Old School and Hi-Tech Ways to Keep Track of Passwords
In 2017, nearly one-third of internet users reported being victim to online hacking or similar suspicious activity on their accounts. But, as anyone who regularly uses a computer—especially for financial transactions—knows, keeping track of passwords can be a time-consuming task. Even so, it is necessary to ensure your personal and financial information is kept private and secure.
Unfortunately, one of the biggest inconveniences that has emerged is trying to keep track of different passwords for different websites. This issue is exacerbated by the fact that many websites require you to change your password every three to six months. Trying to keep up with which password is current at which website is mindboggling and aggravating.
Here’s one easy trick. If you ever want to find your passwords while online, look in the Settings for your browser. For example, with Chrome you log in, go to Settings, Advanced Settings, Passwords, Manage Passwords and click on the “eye” icon to see the username and password for each website. Similarly, with Safari you can log in and click on Preferences, Passwords, and the asterisk to the right of the username to show the password for each website. Most browsers have similar procedures.
However, what is convenient about the ease of finding your passwords is also reason for alarm. If you leave your computer unattended while logged into your browser, anyone can find your passcodes.
For this reason, it’s important to keep your computer password-protected and always within reach. Bear in mind, too, that there are other ways to keep track of passwords. For example, if you’re old school you might write them down in a notebook, crossing them out as you periodically update them. Some folks keep them updated in a spreadsheet software program. However, these tactics are susceptible to theft if, say, your home is burglarized and the thief takes both your computer and your password notebook. It can also be cumbersome if you are away from home and want to log in to websites from your smartphone.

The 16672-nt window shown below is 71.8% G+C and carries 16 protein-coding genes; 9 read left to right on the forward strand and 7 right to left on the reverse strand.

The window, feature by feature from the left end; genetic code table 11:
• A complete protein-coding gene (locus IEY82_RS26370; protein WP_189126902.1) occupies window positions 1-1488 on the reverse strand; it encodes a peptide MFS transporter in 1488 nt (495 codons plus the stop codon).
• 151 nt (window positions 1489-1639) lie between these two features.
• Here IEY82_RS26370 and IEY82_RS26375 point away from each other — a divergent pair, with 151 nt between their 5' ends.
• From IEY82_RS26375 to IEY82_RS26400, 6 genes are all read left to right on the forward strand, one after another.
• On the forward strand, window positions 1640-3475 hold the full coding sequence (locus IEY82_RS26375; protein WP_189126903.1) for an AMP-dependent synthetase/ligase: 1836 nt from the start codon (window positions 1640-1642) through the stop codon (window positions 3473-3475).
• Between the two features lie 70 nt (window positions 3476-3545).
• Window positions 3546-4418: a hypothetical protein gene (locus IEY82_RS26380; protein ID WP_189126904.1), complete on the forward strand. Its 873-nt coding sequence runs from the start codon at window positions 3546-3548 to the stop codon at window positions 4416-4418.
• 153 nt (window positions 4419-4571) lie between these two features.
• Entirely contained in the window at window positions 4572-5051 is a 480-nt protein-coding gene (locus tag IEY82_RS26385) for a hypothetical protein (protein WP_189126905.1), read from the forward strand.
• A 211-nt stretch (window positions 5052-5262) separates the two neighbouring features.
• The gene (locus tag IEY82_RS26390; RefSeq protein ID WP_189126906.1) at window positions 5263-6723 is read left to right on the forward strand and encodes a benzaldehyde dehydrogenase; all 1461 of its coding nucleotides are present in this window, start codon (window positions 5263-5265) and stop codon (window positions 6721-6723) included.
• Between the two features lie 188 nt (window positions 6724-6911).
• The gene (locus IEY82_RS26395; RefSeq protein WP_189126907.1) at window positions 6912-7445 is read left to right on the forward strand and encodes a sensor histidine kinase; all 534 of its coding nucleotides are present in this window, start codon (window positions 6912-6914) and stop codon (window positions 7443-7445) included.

Today’s smartphones typically provide a way to store password information in their settings or options menu. For example, on the iPhone go to Settings, Accounts & Passwords, App & Website Passwords, (input security protocol for access), then click on the individual websites and apps for each user name and password.
There also are apps designed to help you keep track of passwords. The following are highly recommended for their ease of use and security measures.
LastPass – Import saved login credentials from Firefox, Chrome, Safari, etc. If you opt for the Premium suite for $2 a month, you also get the ability to sync information between your desktop and mobile devices, enhanced authentication options and tech support.
Dashlane – This app is known for it simple, intuitive interface accessible with two-factor authentication. The app lets you change passwords across multiple sites with just a few clicks, and also keeps track of receipts of transactions so you can go back and review them.
Roboform – This old-school password manager that can generate strong passwords, store and encrypt them, and sync them across multiple devices. It’s an older app that’s recently been updated with a more intuitive interface and features an autofill function.
There are scads of apps designed to track passwords, so you can search for reviews and rankings to see which one offers features best suited to your needs. One of the perks of apps is that many are free to download and try out. If you don’t like it, delete and install another. When you find one you like, you might want to check out any premium features that are available for a fee.